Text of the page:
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  27. Also, it now looks like the September referendum is not one that Labour can afford to lose.

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  28. @Howard, Crossbat

    I did use a capital letter for “Mail”. Bah. Spoilsports.

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  29. As Arsene Wenger is fond of saying “Life is motion.”

    We can’t foresee the future and everything is fluid: it may well be that, in the unlikely event Scotland votes “yes” that Labour supporters in rUK will be more energised to vote Labour.

    Or it may not.

    Quien sabe?

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  30. Interesting to hear Cable tell the HoC that the government doesn’t want to turn the UK into a tax haven, while senior Treasury officials are boasting to Telegraph journalists that the UK is now the worlds largest tax haven and that it’s ‘brilliant’ and guarantees the City retains world no 1 finance centre spot.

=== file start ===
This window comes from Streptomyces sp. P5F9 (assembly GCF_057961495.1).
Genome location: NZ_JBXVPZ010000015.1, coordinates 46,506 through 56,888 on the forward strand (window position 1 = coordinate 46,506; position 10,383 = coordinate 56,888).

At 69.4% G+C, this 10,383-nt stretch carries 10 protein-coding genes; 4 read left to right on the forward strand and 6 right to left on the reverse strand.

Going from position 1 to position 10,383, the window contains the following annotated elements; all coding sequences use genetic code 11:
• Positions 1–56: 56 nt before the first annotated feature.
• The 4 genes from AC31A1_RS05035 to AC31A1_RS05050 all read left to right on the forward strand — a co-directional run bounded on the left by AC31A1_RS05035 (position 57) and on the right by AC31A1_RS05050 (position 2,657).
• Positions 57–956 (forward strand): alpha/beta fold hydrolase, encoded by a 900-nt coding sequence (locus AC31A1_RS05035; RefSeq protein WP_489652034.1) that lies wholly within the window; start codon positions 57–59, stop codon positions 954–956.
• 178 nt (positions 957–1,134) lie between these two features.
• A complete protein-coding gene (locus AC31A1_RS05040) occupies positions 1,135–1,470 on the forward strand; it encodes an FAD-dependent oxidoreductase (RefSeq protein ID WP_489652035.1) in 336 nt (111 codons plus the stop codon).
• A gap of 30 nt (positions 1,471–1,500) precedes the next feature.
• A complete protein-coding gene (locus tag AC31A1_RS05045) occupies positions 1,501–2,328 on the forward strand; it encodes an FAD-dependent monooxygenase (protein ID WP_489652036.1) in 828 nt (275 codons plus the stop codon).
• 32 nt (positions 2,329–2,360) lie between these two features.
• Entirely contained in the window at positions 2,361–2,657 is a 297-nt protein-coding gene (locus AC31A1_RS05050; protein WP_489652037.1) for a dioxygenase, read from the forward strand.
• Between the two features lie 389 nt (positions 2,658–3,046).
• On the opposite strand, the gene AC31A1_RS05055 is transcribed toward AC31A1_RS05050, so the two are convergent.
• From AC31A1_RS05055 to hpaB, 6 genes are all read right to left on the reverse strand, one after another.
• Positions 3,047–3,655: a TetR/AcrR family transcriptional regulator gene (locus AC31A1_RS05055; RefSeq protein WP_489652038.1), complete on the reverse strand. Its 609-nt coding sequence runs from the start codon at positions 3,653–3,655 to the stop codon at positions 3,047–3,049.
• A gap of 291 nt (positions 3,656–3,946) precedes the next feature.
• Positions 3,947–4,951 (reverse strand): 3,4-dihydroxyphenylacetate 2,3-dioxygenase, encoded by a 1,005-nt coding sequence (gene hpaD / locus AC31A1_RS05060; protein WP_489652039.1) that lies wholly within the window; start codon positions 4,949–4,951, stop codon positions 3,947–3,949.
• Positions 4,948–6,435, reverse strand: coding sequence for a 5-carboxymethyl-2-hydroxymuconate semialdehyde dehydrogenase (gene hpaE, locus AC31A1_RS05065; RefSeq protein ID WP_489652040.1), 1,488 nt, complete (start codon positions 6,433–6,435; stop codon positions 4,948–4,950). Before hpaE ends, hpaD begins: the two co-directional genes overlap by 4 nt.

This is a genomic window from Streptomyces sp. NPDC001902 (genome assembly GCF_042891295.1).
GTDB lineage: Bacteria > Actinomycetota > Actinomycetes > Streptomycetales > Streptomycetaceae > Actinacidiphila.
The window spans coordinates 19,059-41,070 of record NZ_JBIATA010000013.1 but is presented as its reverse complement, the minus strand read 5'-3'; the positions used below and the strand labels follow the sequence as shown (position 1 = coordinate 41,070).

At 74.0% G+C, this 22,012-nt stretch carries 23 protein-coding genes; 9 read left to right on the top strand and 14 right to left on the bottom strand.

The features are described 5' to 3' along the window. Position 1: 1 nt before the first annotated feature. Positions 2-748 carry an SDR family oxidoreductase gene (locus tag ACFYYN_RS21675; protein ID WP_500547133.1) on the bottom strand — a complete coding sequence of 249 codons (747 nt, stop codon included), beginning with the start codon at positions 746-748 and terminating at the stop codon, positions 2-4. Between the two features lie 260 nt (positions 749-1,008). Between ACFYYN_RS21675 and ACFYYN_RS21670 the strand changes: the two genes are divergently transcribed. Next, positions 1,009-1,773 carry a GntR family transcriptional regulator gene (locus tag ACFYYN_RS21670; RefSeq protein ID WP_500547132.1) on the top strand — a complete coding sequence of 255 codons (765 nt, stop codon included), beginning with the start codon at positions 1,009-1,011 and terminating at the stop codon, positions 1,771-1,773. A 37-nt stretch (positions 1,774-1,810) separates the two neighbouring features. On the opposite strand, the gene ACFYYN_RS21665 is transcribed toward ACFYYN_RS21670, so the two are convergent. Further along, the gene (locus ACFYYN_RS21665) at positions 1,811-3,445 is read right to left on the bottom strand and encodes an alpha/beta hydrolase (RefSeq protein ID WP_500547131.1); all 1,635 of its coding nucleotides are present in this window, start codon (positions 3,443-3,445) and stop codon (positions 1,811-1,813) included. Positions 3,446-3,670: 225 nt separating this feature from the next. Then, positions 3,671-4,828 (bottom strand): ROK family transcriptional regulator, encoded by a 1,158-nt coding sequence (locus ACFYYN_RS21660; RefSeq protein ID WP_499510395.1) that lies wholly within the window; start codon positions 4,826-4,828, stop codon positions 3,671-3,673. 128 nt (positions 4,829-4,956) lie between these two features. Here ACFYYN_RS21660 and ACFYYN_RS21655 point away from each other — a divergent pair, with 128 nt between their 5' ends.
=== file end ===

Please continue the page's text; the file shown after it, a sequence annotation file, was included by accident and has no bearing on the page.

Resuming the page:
This suggests the Treasury is stuck in the old mindset, but I did wonder if Cable’s words were aimed at his Tory colleagues.

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  31. @EWEN LIGHTFOOT

    “Carfrew and others The Tory ad promising an ‘In-Out’ referendum brings to mind the slang from Anthony Burgess’ novel ‘A Clockwork Orange’…”

    ———–

    It’s ads for Tesco clubcard points at the mo’. I’m trying to think of a Kubrick reference but it’s a tricky one. 2001 was talking computers, manned voyages to Jupiter… I don’t know that any of the Scifi mavens predicted loyalty cards and a few pence off one’s weekly petrol fill-up…

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  32. @R&D